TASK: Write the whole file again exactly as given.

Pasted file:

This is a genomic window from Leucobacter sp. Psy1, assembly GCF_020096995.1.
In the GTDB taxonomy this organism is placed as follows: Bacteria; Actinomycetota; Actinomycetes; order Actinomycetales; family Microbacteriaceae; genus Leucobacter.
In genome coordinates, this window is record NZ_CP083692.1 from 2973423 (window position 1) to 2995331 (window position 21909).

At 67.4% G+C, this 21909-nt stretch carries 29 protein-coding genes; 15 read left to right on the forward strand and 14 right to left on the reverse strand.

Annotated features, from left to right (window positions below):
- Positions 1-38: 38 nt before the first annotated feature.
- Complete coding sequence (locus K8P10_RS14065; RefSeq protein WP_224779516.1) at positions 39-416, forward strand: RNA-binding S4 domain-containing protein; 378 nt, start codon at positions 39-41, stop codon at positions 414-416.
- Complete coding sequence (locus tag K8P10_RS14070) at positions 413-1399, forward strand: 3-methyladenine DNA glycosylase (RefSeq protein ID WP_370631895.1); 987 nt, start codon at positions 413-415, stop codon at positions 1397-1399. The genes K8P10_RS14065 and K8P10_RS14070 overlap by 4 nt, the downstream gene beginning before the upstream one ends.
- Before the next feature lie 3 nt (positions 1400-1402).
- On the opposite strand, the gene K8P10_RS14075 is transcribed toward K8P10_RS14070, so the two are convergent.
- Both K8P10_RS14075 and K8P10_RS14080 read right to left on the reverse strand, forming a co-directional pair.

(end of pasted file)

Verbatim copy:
This is a genomic window from Leucobacter sp. Psy1, assembly GCF_020096995.1.
In the GTDB taxonomy this organism is placed as follows: Bacteria; Actinomycetota; Actinomycetes; order Actinomycetales; family Microbacteriaceae; genus Leucobacter.
In genome coordinates, this window is record NZ_CP083692.1 from 2973423 (window position 1) to 2995331 (window position 21909).

At 67.4% G+C, this 21909-nt stretch carries 29 protein-coding genes; 15 read left to right on the forward strand and 14 right to left on the reverse strand.

Annotated features, from left to right (window positions below):
- Positions 1-38: 38 nt before the first annotated feature.
- Complete coding sequence (locus K8P10_RS14065; RefSeq protein WP_224779516.1) at positions 39-416, forward strand: RNA-binding S4 domain-containing protein; 378 nt, start codon at positions 39-41, stop codon at positions 414-416.
- Complete coding sequence (locus tag K8P10_RS14070) at positions 413-1399, forward strand: 3-methyladenine DNA glycosylase (RefSeq protein ID WP_370631895.1); 987 nt, start codon at positions 413-415, stop codon at positions 1397-1399. The genes K8P10_RS14065 and K8P10_RS14070 overlap by 4 nt, the downstream gene beginning before the upstream one ends.
- Before the next feature lie 3 nt (positions 1400-1402).
- On the opposite strand, the gene K8P10_RS14075 is transcribed toward K8P10_RS14070, so the two are convergent.
- Both K8P10_RS14075 and K8P10_RS14080 read right to left on the reverse strand, forming a co-directional pair.